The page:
This maturity puts it ahead of most other "sitcoms," including some that are much funnier in the "laugh out loud" sense, in which the characters seem trapped in aspic for season after season in order to keep exploiting the same familiar jokes.
Even Tom Haverford (Aziz Ansari), an employee whose obsession with his various entrepreneurial schemes is one of the less amusing subplots of the show, matures. However, the best character arc is that of Garry/Jerry/Larry/Terry/whatever Gergich - no one bothers to get his name right - played by Jim O'Heir. A fairly incompetent employee of very low status, it is gradually revealed that, outside the office, he seems to be living the absolute perfect life, with an unbelievably attractive wife (Christie Brinkley, yep) and three charming daughters. He ends up serving ten terms as Mayor of Pawnee and living to a hundred. It was a hugely satisfying pay off to a clever series-length running gag.
Despite being set deliberately in the middle of nowhere, the show managed to fit in a lot of cameos by real life national political figures, some of them real heavyweights, including then Vice President Joe Biden, 2008 Republican Presidential Nominee Senator John McCain, and then First Lady Michelle Obama.
However, despite being called a "political satire," the show was simply too nice to have much satirical bite. It was probably at its best when Leslie was obviously having difficulty trying to reconcile aspects of the rather dubious history and traditions of Pawnee in which its citizens take such fierce price - and no one has more fierce pride in Pawnee than Leslie herself - with modern sensibilities.
Being written and produced, like most American shows, by people who are either Democrats or having to pretend to be Democrats for career reasons, the political intent of the show is obviously to suggest that Government - as exemplified by likeable, smiling, eager to please, hardworking Leslie Knope - is Good.
If so, it fails. First of all, most people's experience of bureaucracy suggests that any likeable, smiling, eager to please, hardworking Leslie Knopes out there - and there may indeed be some - are few and far between. More directly, the comedic necessity of the situation demanded that the municipal government in Pawnee be as dysfunctional as possible. In this, the show succeeded completely, but at the expense of any "Government is Good" message.
However, the final self-inflicted wound on any attempt to make a pro-Government comedy was the character of Ron Swanson, played by Nick Offerman. Swanson, a fanatical anti-Government libertarian, who took a job in local government to destroy it from within and who hires incompetent employees deliberately to that end, was obviously intended to be an object of mockery.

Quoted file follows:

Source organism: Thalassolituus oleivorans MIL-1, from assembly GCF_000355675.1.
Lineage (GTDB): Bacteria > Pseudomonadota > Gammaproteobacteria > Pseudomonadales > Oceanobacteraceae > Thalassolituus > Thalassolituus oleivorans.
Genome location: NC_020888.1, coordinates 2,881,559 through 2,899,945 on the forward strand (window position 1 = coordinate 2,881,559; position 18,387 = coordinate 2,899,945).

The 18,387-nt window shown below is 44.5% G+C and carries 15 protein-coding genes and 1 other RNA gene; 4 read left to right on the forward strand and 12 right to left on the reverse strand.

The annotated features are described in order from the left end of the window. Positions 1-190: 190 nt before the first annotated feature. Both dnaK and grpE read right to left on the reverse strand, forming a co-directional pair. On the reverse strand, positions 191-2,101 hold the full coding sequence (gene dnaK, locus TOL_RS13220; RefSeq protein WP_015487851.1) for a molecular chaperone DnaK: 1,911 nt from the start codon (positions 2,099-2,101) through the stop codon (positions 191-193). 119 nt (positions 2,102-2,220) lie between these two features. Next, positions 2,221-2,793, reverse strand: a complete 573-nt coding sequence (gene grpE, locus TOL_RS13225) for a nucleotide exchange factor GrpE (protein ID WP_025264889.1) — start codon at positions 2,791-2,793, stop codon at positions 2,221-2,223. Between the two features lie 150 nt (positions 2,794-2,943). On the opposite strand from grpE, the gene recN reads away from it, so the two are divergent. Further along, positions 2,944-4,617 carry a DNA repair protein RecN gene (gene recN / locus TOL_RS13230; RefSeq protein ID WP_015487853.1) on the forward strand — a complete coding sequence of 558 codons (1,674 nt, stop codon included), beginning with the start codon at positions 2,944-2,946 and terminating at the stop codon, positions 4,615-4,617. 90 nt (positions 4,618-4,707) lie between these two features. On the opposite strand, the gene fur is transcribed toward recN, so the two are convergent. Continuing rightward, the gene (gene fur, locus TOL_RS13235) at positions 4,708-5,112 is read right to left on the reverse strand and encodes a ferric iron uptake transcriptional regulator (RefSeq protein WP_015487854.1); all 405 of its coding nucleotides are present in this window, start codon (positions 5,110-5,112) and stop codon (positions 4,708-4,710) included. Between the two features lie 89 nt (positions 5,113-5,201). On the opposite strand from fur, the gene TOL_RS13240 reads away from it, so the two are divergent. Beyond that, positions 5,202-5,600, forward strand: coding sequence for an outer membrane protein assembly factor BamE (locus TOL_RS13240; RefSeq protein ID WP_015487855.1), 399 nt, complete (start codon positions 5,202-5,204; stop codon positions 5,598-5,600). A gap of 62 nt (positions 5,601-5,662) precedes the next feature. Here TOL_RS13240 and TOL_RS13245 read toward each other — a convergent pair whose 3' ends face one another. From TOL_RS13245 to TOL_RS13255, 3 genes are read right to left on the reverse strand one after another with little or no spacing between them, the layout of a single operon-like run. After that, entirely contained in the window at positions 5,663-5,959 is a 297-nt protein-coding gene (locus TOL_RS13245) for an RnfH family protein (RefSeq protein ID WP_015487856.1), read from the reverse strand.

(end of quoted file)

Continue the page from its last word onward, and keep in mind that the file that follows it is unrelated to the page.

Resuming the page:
As it turned out, it was Swanson rather than Leslie herself who became the "break out" character of the series. It is to the credit of Poehler and her fellow writers that they approached Swanson with integrity and gave him integrity in his turn. So, along with opinions so extreme that they assumed would make him look ridiculous, they gifted him with an extreme sense of honour: whatever else, this was a man who believed what he said and lived what he believed.
Offerman played him in a perfect laconic style, like John Wayne with a bad moustache or perhaps Sam Elliott (who turned up in a great guest slot as a sort of Anti-Swanson with opinions directly opposed to Swanson's on everything). The result was a hero to libertarians, but also the next door neighbour anyone would want. Lucy Lawless herself was brought in as his love interest, only to be given a wholly uninteresting, underwritten, and unfunny character, so the wonderful comic potential of a Swanson-Xena marriage was, sadly, never explored.
While Parks and Recreation equalled 30 Rock in making it to the magical seven seasons, it never quite matched it in terms of ratings, awards, or critical acclaim. However, it may end up being the better remembered of the two thanks to Ron Swanson and Chris Pratt.
About writer John Winterson Richards
John Winterson Richards is the author of the 'Xenophobe's Guide to the Welsh' and the 'Bluffer's Guide to Small Business,' both of which have been reprinted more than twenty times in English and translated into several other languages. He was editor of the latest Bluffer's Guide to Management and, as a freelance writer, has had over 500 commissioned articles published.
He is also the author of ‘How to Build Your Own Pyramid: A Practical Guide to Organisational Structures' and co-author of 'The Context of Christ: the History and Politics of Rome and Judea, 100 BC - 33 AD,' as well as the author of several novels under the name Charles Cromwell, all of which can be downloaded from Amazon. John has also written over 50 reviews for Television Heaven.
John's Website can be found at John Winterson Richards
Published on March 29th, 2020. Written by Laurence Marcus for Television Heaven.